Archibald Lang Fleming (1883-1953), enrolled at Wycliffe College in 1908, and was ordained deacon in 1912 and priest in 1913. Fleming was Archdeacon of the Arctic, 1927-1933 and first Bishop of the Arctic, 1933-1949. Earlier he had served as rector of the Church of St. John The Evangelist, Saint John, New Brunswick. His duration as Bishop, which landed him the name "The Flying Bishop", saw the Diocese of the Arctic add sixteen mission stations, two modern hospitals, nine churches, four residential schools, four chapels and two day schools.
Scope and Content
Fonds consists of personal papers created and collected by or about A.L. Fleming. Includes: Notebooks regarding specifications for numerous ships and customs of the Eskimo; a dictionary of translated words; correspondence; financial records; scrapbooks; newspaper and magazine articles; cartographic records; Fleming's diaries, writings and photographs.
Fonds consists of the following series:
Series 1. Certificates, diplomas and personal documents;
Series 2. Diaries, notebooks and journals;
Series 3. General files;
Series 4. Scrapbooks, clippings, and memorabilia;
Series 5. Photographs;
Series 6. Maps and drawings;
Series 7. Manuscript writings;
Series 8. Publications
"[By] L.W. Brown, Archbishop of Uganda and Rwanda-Urundi".
"Zabriskie Lectures 1964".
"These lectures were delivered in the Protestant Episcopal Seminary, Alexandria, Virginia, in April 1964 at the invitation of the Dean, the Very Reverend Jesse Trotter, and are printed in more or less the form in which I gave them". -- Foreword.
"It is my intention to speak first about the nature of Christian liturgy and then to go in the second lecture to consider what must be done to show that liturgy is relevant to our contemporary world. In the third lecture I wish to examine the Report of the Committee on the Prayer Book in the 1958 Lambeth Conference, the Report on Worship accepted by the Fourth World Conference on Faith and Order held in Montreal in July 1963, and the Constitution on the Sacred Liturgy promulgated by the Vatican Ecumenical Council on 4 December 1963. I think that this examination shows a very great measure of agreement among all Christian people on the purpose and nature of the liturgy. ... In my fourth lecture I hope to show how this agreement and these convictions which are now so widely held have been embodied in an actual eucharistic rite. Here I want to explain the Liturgy for Africa, with a good many glances at the Liturgy of the Church of South Africa." -- p. 2.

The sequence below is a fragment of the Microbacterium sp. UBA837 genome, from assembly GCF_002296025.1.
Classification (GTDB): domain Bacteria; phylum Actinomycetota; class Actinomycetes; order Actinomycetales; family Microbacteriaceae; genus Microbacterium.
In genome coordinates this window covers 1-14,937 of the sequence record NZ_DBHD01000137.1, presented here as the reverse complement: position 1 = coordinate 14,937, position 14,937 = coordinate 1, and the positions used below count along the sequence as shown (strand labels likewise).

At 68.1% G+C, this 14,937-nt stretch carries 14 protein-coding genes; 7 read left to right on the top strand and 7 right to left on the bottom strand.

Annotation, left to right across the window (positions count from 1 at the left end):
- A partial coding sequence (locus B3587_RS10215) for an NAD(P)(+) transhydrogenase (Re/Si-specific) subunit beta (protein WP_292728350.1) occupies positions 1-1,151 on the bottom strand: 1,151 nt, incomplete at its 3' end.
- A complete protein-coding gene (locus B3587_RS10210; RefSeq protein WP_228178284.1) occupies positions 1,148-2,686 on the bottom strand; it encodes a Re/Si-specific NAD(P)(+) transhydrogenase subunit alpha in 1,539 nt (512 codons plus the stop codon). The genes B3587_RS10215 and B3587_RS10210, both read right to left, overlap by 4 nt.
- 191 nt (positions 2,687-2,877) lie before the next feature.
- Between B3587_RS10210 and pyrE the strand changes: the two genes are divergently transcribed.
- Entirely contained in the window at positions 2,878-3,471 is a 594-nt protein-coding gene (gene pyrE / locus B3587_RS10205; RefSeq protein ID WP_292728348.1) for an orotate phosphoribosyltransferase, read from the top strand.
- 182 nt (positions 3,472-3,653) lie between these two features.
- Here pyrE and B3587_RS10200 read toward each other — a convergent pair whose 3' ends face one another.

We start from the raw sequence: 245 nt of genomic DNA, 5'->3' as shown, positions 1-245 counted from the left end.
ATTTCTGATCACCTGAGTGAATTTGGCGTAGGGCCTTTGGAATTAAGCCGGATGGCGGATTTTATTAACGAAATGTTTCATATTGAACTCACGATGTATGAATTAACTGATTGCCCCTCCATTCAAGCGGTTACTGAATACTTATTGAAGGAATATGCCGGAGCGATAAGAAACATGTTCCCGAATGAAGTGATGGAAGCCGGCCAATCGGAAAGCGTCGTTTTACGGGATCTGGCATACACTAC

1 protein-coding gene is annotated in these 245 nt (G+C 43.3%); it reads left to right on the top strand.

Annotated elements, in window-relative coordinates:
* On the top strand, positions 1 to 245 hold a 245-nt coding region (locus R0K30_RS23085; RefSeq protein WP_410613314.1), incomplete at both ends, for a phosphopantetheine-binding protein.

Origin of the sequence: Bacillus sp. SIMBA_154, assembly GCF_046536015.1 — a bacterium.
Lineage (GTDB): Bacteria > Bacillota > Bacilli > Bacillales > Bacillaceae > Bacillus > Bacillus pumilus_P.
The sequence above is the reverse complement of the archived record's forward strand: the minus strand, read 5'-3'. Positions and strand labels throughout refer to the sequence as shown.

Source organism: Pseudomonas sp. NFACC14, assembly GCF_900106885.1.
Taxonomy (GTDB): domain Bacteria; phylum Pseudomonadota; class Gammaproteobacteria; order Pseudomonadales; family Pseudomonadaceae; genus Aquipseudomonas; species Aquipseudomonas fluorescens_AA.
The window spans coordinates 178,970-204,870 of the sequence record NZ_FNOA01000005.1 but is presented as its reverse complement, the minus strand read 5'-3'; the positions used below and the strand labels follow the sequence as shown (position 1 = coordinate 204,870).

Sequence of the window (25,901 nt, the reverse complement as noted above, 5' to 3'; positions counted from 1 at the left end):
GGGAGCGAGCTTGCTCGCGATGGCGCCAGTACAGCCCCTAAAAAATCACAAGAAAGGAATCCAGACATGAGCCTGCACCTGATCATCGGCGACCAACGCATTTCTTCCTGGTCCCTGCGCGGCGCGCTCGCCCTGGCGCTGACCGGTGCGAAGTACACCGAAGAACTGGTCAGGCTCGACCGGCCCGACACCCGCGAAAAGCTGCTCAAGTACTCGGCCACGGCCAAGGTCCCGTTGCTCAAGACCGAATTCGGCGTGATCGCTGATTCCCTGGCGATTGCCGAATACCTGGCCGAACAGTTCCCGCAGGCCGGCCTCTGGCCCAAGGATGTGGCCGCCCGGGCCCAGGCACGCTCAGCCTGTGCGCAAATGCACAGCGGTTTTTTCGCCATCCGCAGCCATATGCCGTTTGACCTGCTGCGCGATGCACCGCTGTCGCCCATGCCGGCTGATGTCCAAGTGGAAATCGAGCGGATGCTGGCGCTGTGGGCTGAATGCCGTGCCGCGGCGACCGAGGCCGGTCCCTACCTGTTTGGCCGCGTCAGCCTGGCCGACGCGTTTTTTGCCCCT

Contents: Foreword -- The Nature of Liturgy -- Relevant Liturgy -- Christian Unity and Liturgy -- Two Experimental Liturgies -- Appendix A: A Liturgy for Africa.
The Society for the Propagation of the Gospel in Foreign Parts (SPG) started in 1701. It functioned as the missionary society of the Church of England, even though formally it was chartered as an independent organization. Its purpose was to provide "a sufficient maintenance...for an orthodox clergy" and make "such other provision...as may be necessary for the propagation of the Gospel" in colonies belonging to England. It recruited and oversaw pastors, teachers, and catechists; in addition, it paid salaries, built churches, gave direction to the Church of England in the overseas colonies.
Scope and Content
Reel 1 - Finding Aid
Reel 2-102 - SPG Records
Finding Aids available. See Microfilm collections - Society for the Propagation of the Gospel (SPG)
No copies without written permission from Library and Archives Canada.